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can't remove wires from a GFCI breaker

 
 
Reply Wed 15 Mar, 2017 11:49 pm
I am trying to replace a 15 amp, single pole, ITE GFCI breaker in a Gould electric panel. ITE is a brand of Gould, and Siemens bought Gould in the past.
The breaker is about 38 years old or less, with a catalog number of OFI-B015. (I'm not sure if the "O" and "I" in"OFI" aren't actually the numbers zero and "1"; or if the number "0" in "B015" isn't actually the letter "O".)

The breaker connects to 4 wires:
1. a purple load line (hot)
2. a white load neutral
3. a black-striped white panel neutral
4. a very short (2"-3") dark grey wire which loops between 2 insertion ports on the breaker, one on the "left" side and one on the "right" side.

The load line is easily released by turning a set-screw.
The "free" end of the wire loop seems to be, by design, intended to NOT be removed. It is held by a set screw with a cover/block over its screwdriver slot. This doesn't matter because I don't need to mess with this wire loop in order to change the breaker; but the other end of the loop relates to the problem at hand.
The panel neutral only needs to be removed from the neutral bus, since the new breaker has an attached pigtail to serve as its own panel neutral. I don't need to remove it from the old breaker. However, this wire also relates to the problem at hand.

The problem is that THERE IS NO VISIBLE WAY TO REMOVE THE LOAD NEUTRAL wire.

The load line has its own port on the breaker. The free end of the wire loop has its own port on the breaker. However, 3 WIRES ARE ALL CONNECTED TO THE BREAKER THROUGH THE SAME PORT:
1. the load neutral (white)
2, the panel neutral (striped white)
3. the other end of the wire loop (dark grey)
There is no set-screw to release these wires. There is no hole in which to insert a small screwdriver or such to push on a spring-type release mechanism. THERE IS NO VISIBLE WAY TO REMOVE THE LOAD NEUTRAL ( OR ALL 3 WIRES).

QUESTION: Is there some way to release the load neutral (or all 3 wires) that I haven't figured out, or do I have to cut the load neutral at the breaker and re-strip the end of it for attachment to the new breaker?
(I'd rather not shorten this wire if I don't have to.)
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View best answer, chosen by stevieieie
edgarblythe
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Reply Thu 16 Mar, 2017 04:46 am
Can you cut the wires off and have enough wire to work with?
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dalehileman
 
  0  
Reply Thu 16 Mar, 2017 05:36 pm
@stevieieie,
Steve, with some breakers there's an opening where you insert a pick etc, pushing down then releases the wire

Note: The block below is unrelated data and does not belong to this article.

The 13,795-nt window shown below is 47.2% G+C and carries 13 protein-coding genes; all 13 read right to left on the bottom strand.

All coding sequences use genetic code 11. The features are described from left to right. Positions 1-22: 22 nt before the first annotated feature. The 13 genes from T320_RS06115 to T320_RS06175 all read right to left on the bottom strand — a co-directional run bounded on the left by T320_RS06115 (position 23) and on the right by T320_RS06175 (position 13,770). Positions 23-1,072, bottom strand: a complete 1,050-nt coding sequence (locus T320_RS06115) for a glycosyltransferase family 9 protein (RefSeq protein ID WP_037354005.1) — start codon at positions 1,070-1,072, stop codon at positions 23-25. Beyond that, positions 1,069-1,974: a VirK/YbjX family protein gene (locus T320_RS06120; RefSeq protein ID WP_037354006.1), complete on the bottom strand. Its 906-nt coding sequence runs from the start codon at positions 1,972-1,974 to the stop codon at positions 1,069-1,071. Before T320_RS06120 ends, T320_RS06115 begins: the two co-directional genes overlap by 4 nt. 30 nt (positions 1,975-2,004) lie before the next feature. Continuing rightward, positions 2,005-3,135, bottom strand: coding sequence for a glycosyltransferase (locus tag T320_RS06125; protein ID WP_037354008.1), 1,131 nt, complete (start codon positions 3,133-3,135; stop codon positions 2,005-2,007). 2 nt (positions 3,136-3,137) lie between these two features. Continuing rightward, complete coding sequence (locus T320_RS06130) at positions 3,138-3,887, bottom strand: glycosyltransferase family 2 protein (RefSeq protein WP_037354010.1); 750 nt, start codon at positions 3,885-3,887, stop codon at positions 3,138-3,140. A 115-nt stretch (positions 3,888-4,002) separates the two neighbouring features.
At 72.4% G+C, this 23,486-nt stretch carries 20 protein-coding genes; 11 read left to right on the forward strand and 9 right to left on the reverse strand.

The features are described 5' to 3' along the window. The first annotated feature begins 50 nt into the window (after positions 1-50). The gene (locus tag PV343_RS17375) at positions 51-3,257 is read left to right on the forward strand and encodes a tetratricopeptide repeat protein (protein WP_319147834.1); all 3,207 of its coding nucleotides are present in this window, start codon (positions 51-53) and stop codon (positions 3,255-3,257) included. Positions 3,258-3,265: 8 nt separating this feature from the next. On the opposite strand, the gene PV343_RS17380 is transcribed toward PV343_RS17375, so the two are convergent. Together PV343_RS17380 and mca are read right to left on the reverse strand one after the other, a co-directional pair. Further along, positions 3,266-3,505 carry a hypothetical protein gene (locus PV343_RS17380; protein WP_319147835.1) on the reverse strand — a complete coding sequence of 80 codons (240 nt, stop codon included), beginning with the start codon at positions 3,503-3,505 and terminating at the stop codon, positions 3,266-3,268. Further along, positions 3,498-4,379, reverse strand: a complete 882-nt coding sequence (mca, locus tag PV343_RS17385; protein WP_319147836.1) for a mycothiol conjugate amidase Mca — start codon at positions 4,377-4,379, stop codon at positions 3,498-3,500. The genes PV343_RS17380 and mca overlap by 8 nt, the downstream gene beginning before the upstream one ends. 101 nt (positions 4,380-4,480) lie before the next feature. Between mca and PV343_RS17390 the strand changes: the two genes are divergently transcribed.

Ed have I missed sumtin'
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stevieieie
 
  2  
Reply Sat 18 Mar, 2017 06:05 pm
It just so happens that I got the answer the day after I signed up on able2know.

After many hours on another Q&A website over a few days, nobody seemed to understand the breaker I was describing. (I was finally able to send pictures, but not before I got my answer.)

On the same day, I was able to speak with 2 trusted Master Electricians, each with over 40 years' experience. The first got my verbal description and said he never heard of such a breaker design. The second, who has worked for this county as both an electrician and an electrical inspector, and who had already also indicated on the phone that he couldn't picture the breaker as I described it, came to the house and, after examining the breaker and the path of its wires, said he had never seen a GFCI breaker like it before.

The answer was exactly what seemed obvious to me, but what I didn't want to act on without confirmation from a trusted source:

There is no set screw to release the load neutral (or the 3-wire bundle). There are no holes in which to insert a tool to press a spring-release mechanism. There is no visible mechanism to release those 3 wires. Therefore, the load neutral must be cut at the breaker.

(Fortunately, there was just enough wire left to reach the seated new GFCI breaker!)

It figures that the first time I tried to do an electrical project more complicated (because it's in the electric panel) than wiring a light fixture to a wall, I had to deal with a breaker design that is a dinosaur that went extinct long ago. That's why my simple question didn't end up being so simple, after all.
0 Replies
 
edgarblythe
 
  1  
Reply Sat 18 Mar, 2017 07:16 pm
Good to know you got it taken care of.
0 Replies
 
 

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